The impact of autism in the Somali community in Bristol

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Summary of report content

Autism Independence and Healthwatch Bristol engaged with Somali families affected by autism to find out their experiences of using health services and their understanding of the condition. Engagement built on research carried out by Bristol University, NIHR CLAHRC West and Autism Independence in 2015-2016. This work aimed to find out whether Somali families access adequate support from mainstream health and social care services and whether they face particular barriers in accessing care in Bristol. It aimed to find out what Somali families feel could be improved in terms of meeting the needs of their child/young person with autism and what might help their family holistically. The data was gathered using mixed methods and produced both quantitative and qualitative data. This involved using a structured survey questionnaire with 7 open and closed questions and 8 general demographic questions. Each questionnaire took 20-30 minutes to complete due to interpreting time. Autism Independence and Healthwatch Bristol consulted with 56 families. Of these, 50 (n=50) families took part and the other 6 families decided not to take part. The 6 families who did not take part had children who were newly diagnosed with autism. 51 out of the 56 families who took part are members of Autism Independence. 48 surveys were completed face to face and the other 2 were completed alone by participants. 49 female participants took part in the survey and one male. 49 families had a child/ren with diagnoses of autism and 1 family was in the process of getting an assessment. The 50 families they consulted had 51 children with diagnoses of autism and 4 children in the process of getting a diagnosis. The main finding of the report, identified 40% of families that were spoke with said that they still do not understand what autism is. 8% of respondents thought autism is an illness or a mental illness and 10% thought autism meant being different or having language needs or problems. Overall, 58% of the families we spoke with did not have a clear understanding of the condition. This report found that the biggest problem for families was the lack of understanding, and this lack of understanding led on to other barriers in the development of their child, resulting severely autistic children costing society in general a fortune in the longer term. The report identified 6 recommendations which are documented within the report. There is no response from the provider within the report.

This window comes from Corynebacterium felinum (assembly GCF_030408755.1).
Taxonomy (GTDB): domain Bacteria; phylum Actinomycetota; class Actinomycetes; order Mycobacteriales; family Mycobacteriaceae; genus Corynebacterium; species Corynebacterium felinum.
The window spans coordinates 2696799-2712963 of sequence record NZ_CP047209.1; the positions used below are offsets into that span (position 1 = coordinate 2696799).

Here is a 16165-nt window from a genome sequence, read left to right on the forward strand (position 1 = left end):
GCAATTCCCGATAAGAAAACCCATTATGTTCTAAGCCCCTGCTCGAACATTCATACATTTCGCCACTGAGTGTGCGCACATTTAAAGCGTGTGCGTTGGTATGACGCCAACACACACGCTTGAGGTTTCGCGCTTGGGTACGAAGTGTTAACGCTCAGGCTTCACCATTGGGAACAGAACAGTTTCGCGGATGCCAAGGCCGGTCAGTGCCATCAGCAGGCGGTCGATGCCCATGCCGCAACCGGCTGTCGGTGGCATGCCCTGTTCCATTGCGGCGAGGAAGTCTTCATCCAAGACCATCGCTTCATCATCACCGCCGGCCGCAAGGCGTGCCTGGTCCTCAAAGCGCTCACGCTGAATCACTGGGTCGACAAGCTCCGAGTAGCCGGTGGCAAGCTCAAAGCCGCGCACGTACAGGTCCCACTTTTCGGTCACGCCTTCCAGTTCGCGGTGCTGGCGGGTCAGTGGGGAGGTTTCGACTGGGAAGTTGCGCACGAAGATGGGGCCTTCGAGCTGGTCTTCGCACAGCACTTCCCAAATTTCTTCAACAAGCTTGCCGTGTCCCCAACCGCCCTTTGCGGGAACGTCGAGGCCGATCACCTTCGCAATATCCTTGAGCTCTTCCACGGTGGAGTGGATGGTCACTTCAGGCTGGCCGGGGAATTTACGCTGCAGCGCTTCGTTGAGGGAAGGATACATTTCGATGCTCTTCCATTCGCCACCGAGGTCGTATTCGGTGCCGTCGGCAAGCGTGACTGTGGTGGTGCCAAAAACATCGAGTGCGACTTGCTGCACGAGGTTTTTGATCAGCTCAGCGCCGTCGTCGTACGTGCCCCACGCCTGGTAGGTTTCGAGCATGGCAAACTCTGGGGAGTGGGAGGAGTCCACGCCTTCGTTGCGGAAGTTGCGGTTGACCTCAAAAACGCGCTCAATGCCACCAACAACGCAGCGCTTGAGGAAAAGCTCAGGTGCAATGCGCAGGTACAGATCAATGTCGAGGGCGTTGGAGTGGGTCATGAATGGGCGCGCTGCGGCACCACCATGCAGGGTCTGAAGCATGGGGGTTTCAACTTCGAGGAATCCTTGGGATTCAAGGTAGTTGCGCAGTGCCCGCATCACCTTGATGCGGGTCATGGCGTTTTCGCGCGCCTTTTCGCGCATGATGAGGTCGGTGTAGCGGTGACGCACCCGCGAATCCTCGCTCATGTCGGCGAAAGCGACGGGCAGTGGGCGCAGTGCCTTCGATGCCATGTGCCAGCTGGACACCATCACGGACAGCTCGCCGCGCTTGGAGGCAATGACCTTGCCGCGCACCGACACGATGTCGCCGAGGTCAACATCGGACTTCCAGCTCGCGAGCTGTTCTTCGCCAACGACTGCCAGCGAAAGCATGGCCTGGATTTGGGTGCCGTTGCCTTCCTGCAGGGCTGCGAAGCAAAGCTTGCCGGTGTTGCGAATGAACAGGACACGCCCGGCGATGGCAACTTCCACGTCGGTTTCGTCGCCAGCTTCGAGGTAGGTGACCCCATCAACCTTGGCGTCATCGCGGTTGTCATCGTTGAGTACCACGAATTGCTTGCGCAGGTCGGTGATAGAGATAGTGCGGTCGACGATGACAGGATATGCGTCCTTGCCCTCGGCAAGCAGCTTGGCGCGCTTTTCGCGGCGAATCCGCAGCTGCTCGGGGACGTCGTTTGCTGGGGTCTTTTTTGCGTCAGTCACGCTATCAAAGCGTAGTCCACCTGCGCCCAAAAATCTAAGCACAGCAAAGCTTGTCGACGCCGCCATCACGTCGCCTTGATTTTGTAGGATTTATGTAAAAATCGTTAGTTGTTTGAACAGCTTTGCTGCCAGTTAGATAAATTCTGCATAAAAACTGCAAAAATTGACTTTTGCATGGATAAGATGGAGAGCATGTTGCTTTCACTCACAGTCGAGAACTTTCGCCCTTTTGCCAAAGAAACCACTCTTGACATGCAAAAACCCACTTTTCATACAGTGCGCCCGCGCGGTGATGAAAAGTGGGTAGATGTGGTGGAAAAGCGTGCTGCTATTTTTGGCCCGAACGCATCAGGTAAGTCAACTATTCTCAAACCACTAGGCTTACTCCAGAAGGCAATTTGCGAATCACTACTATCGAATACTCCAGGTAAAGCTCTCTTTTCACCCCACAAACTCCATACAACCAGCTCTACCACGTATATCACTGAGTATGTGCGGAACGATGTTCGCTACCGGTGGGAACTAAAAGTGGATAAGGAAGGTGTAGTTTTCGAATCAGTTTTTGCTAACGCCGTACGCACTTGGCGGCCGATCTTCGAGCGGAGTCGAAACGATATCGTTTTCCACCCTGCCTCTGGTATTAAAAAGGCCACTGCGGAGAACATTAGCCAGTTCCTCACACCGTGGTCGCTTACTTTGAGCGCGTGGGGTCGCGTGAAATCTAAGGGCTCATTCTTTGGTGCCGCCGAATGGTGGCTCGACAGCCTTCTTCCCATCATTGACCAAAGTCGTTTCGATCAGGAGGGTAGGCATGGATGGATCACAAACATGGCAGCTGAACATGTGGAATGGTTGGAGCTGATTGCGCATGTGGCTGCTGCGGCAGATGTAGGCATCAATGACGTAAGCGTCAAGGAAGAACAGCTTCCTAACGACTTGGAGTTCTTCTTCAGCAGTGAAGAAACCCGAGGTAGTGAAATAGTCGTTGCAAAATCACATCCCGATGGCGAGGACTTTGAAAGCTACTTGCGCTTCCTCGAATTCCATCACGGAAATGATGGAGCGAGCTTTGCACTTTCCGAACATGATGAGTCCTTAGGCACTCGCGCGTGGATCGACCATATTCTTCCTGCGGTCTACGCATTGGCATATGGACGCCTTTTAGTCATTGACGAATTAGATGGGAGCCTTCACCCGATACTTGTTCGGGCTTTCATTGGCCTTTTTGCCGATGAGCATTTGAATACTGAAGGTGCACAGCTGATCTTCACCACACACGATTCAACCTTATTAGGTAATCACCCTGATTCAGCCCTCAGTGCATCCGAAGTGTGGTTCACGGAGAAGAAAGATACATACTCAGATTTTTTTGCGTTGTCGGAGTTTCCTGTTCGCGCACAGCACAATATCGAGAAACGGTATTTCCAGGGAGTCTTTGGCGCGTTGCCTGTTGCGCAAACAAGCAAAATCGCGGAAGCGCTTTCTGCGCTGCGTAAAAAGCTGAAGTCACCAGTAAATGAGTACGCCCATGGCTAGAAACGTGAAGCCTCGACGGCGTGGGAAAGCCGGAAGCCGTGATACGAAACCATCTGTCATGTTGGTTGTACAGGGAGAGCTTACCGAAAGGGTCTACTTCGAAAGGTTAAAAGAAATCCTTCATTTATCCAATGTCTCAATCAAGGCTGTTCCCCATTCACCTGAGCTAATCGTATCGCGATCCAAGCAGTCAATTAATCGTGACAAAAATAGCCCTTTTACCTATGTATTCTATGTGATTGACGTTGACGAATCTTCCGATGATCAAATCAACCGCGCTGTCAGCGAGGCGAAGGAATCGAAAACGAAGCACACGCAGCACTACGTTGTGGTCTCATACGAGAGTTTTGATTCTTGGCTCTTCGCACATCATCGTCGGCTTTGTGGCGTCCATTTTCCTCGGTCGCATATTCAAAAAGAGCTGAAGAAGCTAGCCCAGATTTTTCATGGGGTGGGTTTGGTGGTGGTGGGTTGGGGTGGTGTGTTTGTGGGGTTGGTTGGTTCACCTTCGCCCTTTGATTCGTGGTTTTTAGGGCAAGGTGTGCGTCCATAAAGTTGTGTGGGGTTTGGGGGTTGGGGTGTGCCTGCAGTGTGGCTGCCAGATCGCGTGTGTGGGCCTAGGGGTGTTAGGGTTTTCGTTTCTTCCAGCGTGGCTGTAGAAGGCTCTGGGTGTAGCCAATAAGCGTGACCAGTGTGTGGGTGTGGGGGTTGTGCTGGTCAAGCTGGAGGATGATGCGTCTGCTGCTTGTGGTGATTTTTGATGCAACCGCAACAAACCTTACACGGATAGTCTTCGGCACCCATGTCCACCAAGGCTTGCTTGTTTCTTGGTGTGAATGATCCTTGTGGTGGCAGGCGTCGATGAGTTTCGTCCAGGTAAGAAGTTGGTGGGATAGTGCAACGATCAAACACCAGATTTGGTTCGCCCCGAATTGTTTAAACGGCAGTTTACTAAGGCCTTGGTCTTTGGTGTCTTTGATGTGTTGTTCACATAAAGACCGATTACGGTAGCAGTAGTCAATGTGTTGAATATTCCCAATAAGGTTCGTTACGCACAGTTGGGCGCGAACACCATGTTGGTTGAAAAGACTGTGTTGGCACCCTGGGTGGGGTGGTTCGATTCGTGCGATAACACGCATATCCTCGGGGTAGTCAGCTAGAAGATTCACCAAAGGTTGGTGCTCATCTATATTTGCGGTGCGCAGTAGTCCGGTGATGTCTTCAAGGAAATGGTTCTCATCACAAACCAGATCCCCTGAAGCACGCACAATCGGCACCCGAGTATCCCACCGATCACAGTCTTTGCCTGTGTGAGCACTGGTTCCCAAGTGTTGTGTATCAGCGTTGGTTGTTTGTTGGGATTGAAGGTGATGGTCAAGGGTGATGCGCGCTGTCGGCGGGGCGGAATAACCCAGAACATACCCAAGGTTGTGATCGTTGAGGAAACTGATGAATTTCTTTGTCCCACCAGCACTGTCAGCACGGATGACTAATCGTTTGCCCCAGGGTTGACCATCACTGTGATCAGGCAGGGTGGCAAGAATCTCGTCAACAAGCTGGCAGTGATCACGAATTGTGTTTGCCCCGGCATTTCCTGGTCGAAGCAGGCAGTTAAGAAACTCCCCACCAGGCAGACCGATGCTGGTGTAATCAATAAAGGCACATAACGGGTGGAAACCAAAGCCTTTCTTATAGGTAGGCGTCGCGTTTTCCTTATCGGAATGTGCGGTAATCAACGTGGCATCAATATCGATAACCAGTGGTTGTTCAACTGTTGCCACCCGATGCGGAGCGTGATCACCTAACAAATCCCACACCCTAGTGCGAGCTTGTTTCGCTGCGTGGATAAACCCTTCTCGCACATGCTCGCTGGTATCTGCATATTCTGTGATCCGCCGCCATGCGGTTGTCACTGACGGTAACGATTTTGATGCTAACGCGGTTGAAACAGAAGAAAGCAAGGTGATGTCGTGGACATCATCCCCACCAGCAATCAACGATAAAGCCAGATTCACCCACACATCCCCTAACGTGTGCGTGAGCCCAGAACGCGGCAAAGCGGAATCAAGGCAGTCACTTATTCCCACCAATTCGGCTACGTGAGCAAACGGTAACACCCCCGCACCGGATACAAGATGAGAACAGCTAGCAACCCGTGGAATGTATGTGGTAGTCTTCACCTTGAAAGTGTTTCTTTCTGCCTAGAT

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General details

Report title 
The impact of autism in the Somali community in Bristol
Local Healthwatch 
Healthwatch Bristol
Date of publication 
Tuesday, 20 June, 2017
Date evidence capture began 
Tuesday, 20 June, 2017
Date evidence capture finished 
Tuesday, 20 June, 2017
Type of report 
Key themes 
Health inequalities
Quality of care
Healthwatch reference number 

Methodology and approach

Was the work undertaken at the request of another organisation? 
What type of organisation requested the work 
If this work has been done in partnership, who is the partner? 
Autism Independence
Primary research method used 
Engagement event
How was the information collected? 
Consultation Responses
If an Enter and View methodology was applied, was the visit announced or unannounced? 

Details of health and care services included in the report

Mental health services 
Child and adolescent mental health services (CAMHS)

Details of people who shared their views

Number of people who shared their views 
Age group 
Not known
Not known
Not known
Sexual orientation 
Not known
Does the information include public's views? 
Does the information include carer's, friend's or relative's views? 
Does the information include staff's views? 
Does the information include other people's views? 
What was the main sentiment of the people who shared their views? 

Outcomes and impact

Were recommendations made by local Healthwatch in the report? 
Does the information contain a response from a provider? 
Is there evidence of impact in the report? 
Is there evidence of impact external to the report? 
What type of impact was determined? 
Implied Impact

Network Impact
Relationships that exist locally, regionally, nationally have benefited from the work undertaken in the report
Implied Impact
Where it is implied that change may occur in the future as a result of Healthwatch work. This can be implied in a provider  response, press release or other source. Implied impact can become tangible impact once change has occurred.
Tangible Impact
There is evidence of change that can be directly attributed to Healthwatch work undertaken in the report.